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Allo Allo

There’s a popular school of thought that states successful British Sitcoms should only be around for two or three series. This seems to come from the fact that Fawlty Towers was only broadcast for two series. Well-loved comedies such as The Office or Phoenix Nights only had short runs, the belief being that further episodes would only dilute their appeal. On the other side of the coin there are programs such as ‘Allo ‘Allo!’ which took something that people loved and gave them as much of it as possible.

‘Allo ‘Allo! ran from 1982 to 1992 and somehow managed to squeeze eighty-five episodes into that time (There were no episodes in 1990).

allo allo 2

Set during World War II, and featuring more catchphrases than any other sitcom in history,  ‘Allo ‘Allo! tells the story of René Artois, a French café owner in the town of Nouvion. The town is occupied by German and later Italian soldiers who have stolen all of its valuable artefacts. These include a painting of The Fallen Madonna by Van Klomp, known to those who have seen it as The Fallen Madonna with the Big Boobies. The painting is duplicated by a forger, gets mixed up, lost, found and put in a large sausage, which is hidden in the cellar of Café René.

At the same time, the café is being used as a safe house for clueless British airmen, and a meeting point for the French Resistance. The Résistance is also helped by Officer Crabtree, a British spy posing as a policeman sent to France because he can speak French. However, he does not speak it very well, resulting in frequent malapropisms. For example, whenever he says “Good morning”, it comes out as “Good moaning”.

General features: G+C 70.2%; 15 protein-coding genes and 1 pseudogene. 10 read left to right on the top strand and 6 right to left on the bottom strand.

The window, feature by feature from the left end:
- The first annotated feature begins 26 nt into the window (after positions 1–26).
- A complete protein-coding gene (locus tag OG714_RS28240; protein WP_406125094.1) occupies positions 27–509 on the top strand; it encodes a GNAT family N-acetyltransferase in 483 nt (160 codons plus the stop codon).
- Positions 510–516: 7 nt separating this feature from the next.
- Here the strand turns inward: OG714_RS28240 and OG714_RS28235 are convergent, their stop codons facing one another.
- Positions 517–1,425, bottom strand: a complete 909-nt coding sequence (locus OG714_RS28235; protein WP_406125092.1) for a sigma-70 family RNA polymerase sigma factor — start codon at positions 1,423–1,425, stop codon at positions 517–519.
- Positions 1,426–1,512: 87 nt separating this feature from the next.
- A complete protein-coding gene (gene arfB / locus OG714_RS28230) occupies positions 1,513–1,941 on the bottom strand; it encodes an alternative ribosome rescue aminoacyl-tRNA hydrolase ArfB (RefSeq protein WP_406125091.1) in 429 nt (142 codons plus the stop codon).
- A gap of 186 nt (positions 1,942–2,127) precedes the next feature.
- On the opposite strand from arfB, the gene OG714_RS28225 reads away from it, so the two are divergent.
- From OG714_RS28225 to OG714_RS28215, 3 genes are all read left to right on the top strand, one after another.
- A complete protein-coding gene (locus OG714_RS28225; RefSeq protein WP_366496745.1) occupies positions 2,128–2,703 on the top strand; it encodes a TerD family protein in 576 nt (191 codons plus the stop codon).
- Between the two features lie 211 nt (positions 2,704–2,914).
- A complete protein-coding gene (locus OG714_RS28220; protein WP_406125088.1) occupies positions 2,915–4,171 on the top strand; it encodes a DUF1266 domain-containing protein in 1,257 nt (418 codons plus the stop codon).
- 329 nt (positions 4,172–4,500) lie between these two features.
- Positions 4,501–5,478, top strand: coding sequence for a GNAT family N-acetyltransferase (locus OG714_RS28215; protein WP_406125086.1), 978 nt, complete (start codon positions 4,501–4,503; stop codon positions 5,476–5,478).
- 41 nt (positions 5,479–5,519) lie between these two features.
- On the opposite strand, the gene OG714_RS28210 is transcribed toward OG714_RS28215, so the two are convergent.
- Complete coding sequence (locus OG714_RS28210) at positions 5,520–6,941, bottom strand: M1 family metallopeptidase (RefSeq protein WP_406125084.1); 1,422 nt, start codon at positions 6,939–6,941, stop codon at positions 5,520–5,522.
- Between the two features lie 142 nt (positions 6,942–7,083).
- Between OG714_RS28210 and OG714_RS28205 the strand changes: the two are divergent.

René is also trying to keep his affairs with his two waitresses secret from his wife, Edith, who regularly “sings” in the café, despite being an appallingly bad singer. These situations are made even more humorous by the fact that René is not exactly the best-looking man in France, is definitely not a hero, and is often forced (against his will) by his wife to undertake missions and secret operations.

These few plot devices provide the basic storyline throughout the entire series, upon which are hung classic farce set-ups, physical comedy and visual gags, amusingly ridiculous fake accents, a large amount of sexual innuendo, and a fast-paced running string of broad cultural clichés. Each episode builds on previous ones, requiring viewers to follow the series to fully understand the plot.

The show’s double-entendre-laden comedy may not be in vogue with the comedy elite these days, but I absolutely love ‘Allo ‘Allo!. The broad comedy styling, combined with the period setting of the show ensure a timelessness that stops the series from ageing, unlike many of its contemporaries. Don’t expect anything high-brow from ‘Allo ‘Allo! – Just expect to laugh.

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Stephen Pryde-Jarman is a Cult TV and Film journalist, award winning short story writer, playwright and screenwriter. A natural hoarder, second hand shopping fulfils his basic human need for hunter-gathering; but rummaging through a charity shop’s bric-a-brac shelf also brought him the inspiration for his novel Rubble Girl having seen a picture of a Blitz survivor sat amongst the rubble of her house with a cup and saucer. Rubble Girl has been described as " thought-provoking" and "fast paced ... with plenty of twists and turns." Amazon.

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